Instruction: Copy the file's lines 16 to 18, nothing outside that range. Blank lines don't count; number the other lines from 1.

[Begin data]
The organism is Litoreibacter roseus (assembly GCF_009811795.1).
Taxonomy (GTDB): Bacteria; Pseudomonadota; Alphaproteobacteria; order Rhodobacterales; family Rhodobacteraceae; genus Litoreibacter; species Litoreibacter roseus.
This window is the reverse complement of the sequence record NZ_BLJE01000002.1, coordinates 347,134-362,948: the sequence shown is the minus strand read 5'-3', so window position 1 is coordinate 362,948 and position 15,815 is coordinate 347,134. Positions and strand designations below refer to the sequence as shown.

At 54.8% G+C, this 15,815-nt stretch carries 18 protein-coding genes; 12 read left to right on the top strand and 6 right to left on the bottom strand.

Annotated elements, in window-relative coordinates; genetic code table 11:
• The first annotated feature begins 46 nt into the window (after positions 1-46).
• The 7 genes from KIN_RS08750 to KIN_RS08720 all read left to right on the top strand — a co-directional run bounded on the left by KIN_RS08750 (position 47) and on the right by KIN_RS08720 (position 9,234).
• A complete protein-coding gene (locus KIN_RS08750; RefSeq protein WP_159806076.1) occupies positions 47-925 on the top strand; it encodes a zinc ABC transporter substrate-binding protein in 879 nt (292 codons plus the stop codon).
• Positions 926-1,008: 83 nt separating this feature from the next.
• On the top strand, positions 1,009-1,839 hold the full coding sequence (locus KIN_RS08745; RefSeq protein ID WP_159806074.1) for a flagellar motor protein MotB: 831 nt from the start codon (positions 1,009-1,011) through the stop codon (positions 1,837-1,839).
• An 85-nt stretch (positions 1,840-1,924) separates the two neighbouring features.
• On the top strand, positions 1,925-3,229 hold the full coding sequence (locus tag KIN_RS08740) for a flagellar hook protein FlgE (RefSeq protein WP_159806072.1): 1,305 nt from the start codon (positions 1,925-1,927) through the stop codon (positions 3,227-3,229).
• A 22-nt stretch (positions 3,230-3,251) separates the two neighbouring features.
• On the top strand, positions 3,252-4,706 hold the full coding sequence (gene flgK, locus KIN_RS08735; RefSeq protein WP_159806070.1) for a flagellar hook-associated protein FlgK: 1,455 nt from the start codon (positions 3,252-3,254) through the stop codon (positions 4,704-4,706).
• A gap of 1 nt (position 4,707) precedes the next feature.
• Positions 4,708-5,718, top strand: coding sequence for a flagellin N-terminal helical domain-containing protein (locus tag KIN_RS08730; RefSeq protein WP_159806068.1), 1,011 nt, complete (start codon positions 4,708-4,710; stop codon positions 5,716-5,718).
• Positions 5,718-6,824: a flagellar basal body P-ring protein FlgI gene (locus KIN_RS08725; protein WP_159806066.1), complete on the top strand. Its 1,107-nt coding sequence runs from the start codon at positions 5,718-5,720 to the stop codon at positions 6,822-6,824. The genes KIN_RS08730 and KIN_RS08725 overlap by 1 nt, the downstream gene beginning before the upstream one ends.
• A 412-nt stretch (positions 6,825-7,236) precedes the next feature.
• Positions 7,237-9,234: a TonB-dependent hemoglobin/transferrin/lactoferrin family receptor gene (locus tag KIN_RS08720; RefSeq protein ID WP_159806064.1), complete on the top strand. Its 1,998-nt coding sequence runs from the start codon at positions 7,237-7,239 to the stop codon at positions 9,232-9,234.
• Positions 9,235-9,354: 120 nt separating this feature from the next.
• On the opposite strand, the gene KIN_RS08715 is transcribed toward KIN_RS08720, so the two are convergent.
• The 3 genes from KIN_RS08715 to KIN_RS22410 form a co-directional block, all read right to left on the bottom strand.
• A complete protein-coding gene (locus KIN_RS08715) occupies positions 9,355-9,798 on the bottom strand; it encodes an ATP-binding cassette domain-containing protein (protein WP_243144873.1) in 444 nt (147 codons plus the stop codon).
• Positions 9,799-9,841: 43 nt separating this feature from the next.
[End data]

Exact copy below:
• Positions 4,708-5,718, top strand: coding sequence for a flagellin N-terminal helical domain-containing protein (locus tag KIN_RS08730; RefSeq protein WP_159806068.1), 1,011 nt, complete (start codon positions 4,708-4,710; stop codon positions 5,716-5,718).
• Positions 5,718-6,824: a flagellar basal body P-ring protein FlgI gene (locus KIN_RS08725; protein WP_159806066.1), complete on the top strand. Its 1,107-nt coding sequence runs from the start codon at positions 5,718-5,720 to the stop codon at positions 6,822-6,824. The genes KIN_RS08730 and KIN_RS08725 overlap by 1 nt, the downstream gene beginning before the upstream one ends.
• A 412-nt stretch (positions 6,825-7,236) precedes the next feature.